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Those Who Fall Away

We can either rest in Christ or we desperately need Christ.

Introduction

I want to say at the outset that this is known as one of the most difficult passages in all the Bible. There are all kinds of interpretation. In fact, I have a whole book that was written on nothing but this passage, four different views of it. The Greek is incredibly difficult. And even once you land on a certain translation it's still hard to know exactly what the author is saying. The amazing thing is, he puts this in the context of he's complaining to the Hebrews that he has to spoonfeed them, that they're not mature enough to take what he really wants to teach them.

(Read Heb. 5:11-6:12)

Let's remember that the Book of Hebrews is about moving forward. We can't drift backwards. The author is writing to the Hebrews, lest they become nostalgic and go back to their previous way of life and Judaism. He wants them to pursue Christ, to live for Christ, to love Christ. Don't go back into the law. So, the whole theme of Hebrews is to keep moving forward in faith in Christ.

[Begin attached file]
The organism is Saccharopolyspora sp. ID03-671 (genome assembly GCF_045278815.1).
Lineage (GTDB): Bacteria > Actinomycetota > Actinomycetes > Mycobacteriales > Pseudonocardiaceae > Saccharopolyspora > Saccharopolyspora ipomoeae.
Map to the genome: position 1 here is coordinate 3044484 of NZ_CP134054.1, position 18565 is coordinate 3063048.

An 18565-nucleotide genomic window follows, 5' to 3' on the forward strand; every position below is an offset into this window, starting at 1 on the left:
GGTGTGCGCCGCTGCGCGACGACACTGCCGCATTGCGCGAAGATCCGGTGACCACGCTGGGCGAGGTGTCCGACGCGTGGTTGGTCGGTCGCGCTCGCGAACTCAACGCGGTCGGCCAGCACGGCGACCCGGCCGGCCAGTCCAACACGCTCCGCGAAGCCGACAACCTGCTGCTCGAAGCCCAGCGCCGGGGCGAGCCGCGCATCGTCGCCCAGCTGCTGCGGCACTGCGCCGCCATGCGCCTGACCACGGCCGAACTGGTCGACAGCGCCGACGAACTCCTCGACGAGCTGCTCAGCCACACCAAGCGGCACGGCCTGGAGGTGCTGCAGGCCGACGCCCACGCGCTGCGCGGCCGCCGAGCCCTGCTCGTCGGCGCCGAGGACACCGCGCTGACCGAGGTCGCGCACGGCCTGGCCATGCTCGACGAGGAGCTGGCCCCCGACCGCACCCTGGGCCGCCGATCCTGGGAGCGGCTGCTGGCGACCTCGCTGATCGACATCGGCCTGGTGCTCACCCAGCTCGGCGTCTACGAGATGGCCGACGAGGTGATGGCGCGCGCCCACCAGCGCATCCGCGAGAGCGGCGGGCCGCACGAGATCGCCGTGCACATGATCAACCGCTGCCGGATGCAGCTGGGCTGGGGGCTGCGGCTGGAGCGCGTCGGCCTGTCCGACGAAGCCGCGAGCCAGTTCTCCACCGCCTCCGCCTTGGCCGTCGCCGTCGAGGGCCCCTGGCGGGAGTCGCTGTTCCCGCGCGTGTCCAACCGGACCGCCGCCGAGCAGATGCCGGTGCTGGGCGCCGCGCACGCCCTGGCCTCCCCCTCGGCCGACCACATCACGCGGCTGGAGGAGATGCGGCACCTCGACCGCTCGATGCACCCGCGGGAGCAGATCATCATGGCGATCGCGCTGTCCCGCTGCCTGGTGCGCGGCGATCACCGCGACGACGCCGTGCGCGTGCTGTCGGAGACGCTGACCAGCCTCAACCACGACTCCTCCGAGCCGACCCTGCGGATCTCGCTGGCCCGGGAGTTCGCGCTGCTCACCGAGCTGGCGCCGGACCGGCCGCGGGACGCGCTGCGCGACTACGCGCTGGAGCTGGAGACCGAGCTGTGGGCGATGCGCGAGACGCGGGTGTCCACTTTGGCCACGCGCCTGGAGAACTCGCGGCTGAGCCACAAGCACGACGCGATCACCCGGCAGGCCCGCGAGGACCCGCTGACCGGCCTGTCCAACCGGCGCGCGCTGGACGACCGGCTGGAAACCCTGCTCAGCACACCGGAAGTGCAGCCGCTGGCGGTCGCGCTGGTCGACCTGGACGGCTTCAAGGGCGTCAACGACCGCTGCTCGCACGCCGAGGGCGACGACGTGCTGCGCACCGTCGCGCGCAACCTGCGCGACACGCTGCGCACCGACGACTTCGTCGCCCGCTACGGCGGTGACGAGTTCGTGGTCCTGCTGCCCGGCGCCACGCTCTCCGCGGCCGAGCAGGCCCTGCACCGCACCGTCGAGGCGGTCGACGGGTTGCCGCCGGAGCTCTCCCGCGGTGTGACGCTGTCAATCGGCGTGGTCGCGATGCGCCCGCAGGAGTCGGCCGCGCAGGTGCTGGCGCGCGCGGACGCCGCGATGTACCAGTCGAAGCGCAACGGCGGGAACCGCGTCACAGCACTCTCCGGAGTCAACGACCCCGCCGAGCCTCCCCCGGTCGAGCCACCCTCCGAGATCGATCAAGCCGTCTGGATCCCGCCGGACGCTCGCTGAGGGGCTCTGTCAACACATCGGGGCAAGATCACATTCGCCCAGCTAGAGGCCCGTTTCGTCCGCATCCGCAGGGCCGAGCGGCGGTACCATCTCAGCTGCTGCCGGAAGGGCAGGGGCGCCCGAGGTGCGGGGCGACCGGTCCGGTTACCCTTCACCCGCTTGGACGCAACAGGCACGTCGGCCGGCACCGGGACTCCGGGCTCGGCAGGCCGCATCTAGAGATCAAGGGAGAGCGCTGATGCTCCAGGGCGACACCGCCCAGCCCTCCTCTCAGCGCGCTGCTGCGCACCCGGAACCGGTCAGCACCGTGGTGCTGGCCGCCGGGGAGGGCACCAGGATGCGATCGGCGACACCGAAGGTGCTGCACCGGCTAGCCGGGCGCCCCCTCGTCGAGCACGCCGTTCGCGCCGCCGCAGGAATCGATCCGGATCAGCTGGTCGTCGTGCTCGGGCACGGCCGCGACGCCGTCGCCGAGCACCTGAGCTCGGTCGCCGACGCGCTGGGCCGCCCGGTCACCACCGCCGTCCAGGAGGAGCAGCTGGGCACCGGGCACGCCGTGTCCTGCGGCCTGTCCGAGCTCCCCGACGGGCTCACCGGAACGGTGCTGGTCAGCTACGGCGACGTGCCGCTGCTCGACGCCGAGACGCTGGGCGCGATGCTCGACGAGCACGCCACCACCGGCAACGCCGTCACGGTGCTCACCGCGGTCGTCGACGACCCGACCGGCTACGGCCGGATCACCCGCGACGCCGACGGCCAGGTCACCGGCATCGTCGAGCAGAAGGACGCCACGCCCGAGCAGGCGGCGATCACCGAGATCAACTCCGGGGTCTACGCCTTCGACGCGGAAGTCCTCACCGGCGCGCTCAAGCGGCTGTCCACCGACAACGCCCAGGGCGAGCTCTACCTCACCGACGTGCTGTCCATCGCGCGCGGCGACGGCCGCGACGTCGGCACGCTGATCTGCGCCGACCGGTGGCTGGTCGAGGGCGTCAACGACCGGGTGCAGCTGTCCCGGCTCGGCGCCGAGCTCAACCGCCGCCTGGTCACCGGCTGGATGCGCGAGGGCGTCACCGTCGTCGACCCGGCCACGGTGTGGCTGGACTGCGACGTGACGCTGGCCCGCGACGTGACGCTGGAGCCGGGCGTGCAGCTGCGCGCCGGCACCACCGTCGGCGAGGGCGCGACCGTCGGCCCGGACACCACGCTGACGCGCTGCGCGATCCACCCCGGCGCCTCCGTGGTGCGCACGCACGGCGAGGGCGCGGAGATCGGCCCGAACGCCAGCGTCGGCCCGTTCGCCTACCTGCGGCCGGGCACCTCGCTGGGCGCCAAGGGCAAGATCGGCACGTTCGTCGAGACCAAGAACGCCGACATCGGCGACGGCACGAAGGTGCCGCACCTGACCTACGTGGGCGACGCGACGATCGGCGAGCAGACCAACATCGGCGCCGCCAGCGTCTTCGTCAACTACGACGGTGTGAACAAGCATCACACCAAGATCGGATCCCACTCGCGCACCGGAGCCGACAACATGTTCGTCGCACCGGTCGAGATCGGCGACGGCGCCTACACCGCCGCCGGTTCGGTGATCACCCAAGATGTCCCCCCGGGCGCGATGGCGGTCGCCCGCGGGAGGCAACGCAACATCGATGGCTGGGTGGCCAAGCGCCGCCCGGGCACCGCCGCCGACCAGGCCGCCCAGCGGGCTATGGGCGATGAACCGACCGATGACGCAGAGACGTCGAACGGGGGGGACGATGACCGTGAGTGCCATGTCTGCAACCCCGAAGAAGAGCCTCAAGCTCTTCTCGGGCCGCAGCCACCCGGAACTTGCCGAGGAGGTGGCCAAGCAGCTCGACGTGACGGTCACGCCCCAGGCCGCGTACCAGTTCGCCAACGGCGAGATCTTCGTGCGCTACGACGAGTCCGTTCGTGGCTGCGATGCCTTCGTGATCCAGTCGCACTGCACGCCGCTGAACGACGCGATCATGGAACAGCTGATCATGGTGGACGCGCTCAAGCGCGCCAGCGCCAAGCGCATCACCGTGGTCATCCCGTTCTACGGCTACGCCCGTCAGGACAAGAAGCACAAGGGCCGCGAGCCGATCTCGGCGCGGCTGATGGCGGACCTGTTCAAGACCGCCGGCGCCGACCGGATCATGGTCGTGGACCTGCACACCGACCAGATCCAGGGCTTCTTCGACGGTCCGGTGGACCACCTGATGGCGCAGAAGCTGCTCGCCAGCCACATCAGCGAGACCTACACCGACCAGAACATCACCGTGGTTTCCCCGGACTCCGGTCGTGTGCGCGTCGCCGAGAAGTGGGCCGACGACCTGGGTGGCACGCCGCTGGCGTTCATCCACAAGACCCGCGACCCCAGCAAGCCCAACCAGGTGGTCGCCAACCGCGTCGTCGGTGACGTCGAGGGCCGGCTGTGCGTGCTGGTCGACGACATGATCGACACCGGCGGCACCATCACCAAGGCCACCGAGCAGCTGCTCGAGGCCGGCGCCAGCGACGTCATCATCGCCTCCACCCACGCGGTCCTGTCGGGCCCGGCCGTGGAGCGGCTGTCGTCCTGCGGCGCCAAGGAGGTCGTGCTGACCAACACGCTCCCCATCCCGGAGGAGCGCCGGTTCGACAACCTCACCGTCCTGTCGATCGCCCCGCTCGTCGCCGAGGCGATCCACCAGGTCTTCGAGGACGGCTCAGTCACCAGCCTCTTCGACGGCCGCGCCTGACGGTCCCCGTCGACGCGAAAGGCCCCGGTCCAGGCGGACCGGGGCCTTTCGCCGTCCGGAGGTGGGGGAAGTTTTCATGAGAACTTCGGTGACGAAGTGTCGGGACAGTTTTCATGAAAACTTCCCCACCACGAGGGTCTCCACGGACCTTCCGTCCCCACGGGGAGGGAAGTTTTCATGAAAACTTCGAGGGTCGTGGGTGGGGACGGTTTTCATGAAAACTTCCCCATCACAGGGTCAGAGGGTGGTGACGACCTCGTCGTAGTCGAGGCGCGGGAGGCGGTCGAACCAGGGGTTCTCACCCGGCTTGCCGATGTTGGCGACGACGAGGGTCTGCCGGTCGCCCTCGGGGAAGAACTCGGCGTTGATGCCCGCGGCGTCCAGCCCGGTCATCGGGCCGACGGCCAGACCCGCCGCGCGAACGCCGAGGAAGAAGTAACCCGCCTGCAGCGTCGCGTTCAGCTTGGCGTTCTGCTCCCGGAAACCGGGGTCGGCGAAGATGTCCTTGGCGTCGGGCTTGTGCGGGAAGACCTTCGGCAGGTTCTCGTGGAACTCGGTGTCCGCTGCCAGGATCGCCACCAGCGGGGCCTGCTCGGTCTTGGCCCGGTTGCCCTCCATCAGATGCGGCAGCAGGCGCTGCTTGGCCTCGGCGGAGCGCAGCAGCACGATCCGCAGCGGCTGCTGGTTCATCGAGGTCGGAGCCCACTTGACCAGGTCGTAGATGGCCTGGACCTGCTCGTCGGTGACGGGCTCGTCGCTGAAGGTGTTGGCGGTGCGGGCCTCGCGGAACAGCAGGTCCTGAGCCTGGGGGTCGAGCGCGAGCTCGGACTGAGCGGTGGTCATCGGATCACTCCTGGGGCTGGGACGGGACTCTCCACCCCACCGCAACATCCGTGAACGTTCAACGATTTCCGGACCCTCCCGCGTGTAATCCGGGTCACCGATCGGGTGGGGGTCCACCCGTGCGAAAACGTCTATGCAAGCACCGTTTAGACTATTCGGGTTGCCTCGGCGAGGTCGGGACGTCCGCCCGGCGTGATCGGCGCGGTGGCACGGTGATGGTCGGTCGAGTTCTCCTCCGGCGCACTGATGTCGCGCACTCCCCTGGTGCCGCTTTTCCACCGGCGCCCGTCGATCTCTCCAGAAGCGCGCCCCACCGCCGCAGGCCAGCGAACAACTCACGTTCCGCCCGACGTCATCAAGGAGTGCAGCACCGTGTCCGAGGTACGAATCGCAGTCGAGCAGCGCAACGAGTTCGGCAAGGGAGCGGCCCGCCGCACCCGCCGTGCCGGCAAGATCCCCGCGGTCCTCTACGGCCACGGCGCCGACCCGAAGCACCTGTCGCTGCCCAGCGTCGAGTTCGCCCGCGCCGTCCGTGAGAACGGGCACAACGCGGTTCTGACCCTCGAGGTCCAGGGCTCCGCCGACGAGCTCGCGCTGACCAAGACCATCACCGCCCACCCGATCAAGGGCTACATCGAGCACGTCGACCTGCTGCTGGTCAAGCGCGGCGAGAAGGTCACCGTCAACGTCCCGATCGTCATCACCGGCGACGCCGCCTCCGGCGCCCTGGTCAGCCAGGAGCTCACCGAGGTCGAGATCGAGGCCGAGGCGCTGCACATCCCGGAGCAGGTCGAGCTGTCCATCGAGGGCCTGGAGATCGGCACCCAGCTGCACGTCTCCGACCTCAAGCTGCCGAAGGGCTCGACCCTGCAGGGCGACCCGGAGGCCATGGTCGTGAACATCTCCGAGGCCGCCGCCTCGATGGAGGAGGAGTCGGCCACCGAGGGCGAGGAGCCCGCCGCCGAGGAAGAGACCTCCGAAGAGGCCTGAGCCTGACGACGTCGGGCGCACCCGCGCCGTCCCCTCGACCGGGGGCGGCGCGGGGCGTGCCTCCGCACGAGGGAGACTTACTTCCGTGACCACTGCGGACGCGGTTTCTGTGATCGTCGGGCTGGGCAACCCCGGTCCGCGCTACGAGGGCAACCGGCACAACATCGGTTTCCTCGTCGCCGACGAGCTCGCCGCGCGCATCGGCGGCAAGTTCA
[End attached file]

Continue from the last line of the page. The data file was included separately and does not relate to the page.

Here is an example where he's telling them that they're not moving forward enough. They're in danger of going back. He pushes them personally. Then he gives them this warning.

We need to ask ourselves when we read those first four verses there in chapter five, "Am I moving forward in maturity?"

Dull of Hearing

His big gripe with them, is that he can't really teach them what he wants to because he has to spoonfeed them. They're not ready, they're not spiritually mature enough. He says, "About this we have much to say, and it's hard to explain." It's something that's very difficult to explain. Why? Because it's inherently difficult? No, "Since you have become ...

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Hershael York is pastor of Buck Run Baptist Church in Frankfort, Kentucky, as well as professor of Christian Preaching and dean of Southern Seminary's School of Theology in Louisville, Kentucky.

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